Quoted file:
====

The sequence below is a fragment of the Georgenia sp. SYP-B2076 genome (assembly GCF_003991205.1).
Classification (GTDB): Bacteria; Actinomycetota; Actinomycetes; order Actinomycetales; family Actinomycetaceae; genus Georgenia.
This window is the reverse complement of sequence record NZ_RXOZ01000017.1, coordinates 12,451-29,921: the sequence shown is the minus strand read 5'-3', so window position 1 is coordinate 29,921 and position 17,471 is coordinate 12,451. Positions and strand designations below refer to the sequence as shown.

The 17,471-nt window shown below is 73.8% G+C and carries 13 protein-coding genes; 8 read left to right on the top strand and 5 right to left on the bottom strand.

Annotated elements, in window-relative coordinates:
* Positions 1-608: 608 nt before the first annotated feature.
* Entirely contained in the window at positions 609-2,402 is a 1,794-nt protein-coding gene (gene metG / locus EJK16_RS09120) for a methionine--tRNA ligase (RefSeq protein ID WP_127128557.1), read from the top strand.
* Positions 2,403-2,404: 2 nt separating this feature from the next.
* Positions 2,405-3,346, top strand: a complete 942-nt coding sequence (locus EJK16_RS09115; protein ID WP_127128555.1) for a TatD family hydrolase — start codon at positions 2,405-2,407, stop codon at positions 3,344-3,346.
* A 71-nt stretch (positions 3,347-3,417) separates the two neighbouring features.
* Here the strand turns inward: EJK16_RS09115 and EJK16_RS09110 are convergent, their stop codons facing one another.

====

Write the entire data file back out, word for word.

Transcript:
The sequence below is a fragment of the Georgenia sp. SYP-B2076 genome (assembly GCF_003991205.1).
Classification (GTDB): Bacteria; Actinomycetota; Actinomycetes; order Actinomycetales; family Actinomycetaceae; genus Georgenia.
This window is the reverse complement of sequence record NZ_RXOZ01000017.1, coordinates 12,451-29,921: the sequence shown is the minus strand read 5'-3', so window position 1 is coordinate 29,921 and position 17,471 is coordinate 12,451. Positions and strand designations below refer to the sequence as shown.

The 17,471-nt window shown below is 73.8% G+C and carries 13 protein-coding genes; 8 read left to right on the top strand and 5 right to left on the bottom strand.

Annotated elements, in window-relative coordinates:
* Positions 1-608: 608 nt before the first annotated feature.
* Entirely contained in the window at positions 609-2,402 is a 1,794-nt protein-coding gene (gene metG / locus EJK16_RS09120) for a methionine--tRNA ligase (RefSeq protein ID WP_127128557.1), read from the top strand.
* Positions 2,403-2,404: 2 nt separating this feature from the next.
* Positions 2,405-3,346, top strand: a complete 942-nt coding sequence (locus EJK16_RS09115; protein ID WP_127128555.1) for a TatD family hydrolase — start codon at positions 2,405-2,407, stop codon at positions 3,344-3,346.
* A 71-nt stretch (positions 3,347-3,417) separates the two neighbouring features.
* Here the strand turns inward: EJK16_RS09115 and EJK16_RS09110 are convergent, their stop codons facing one another.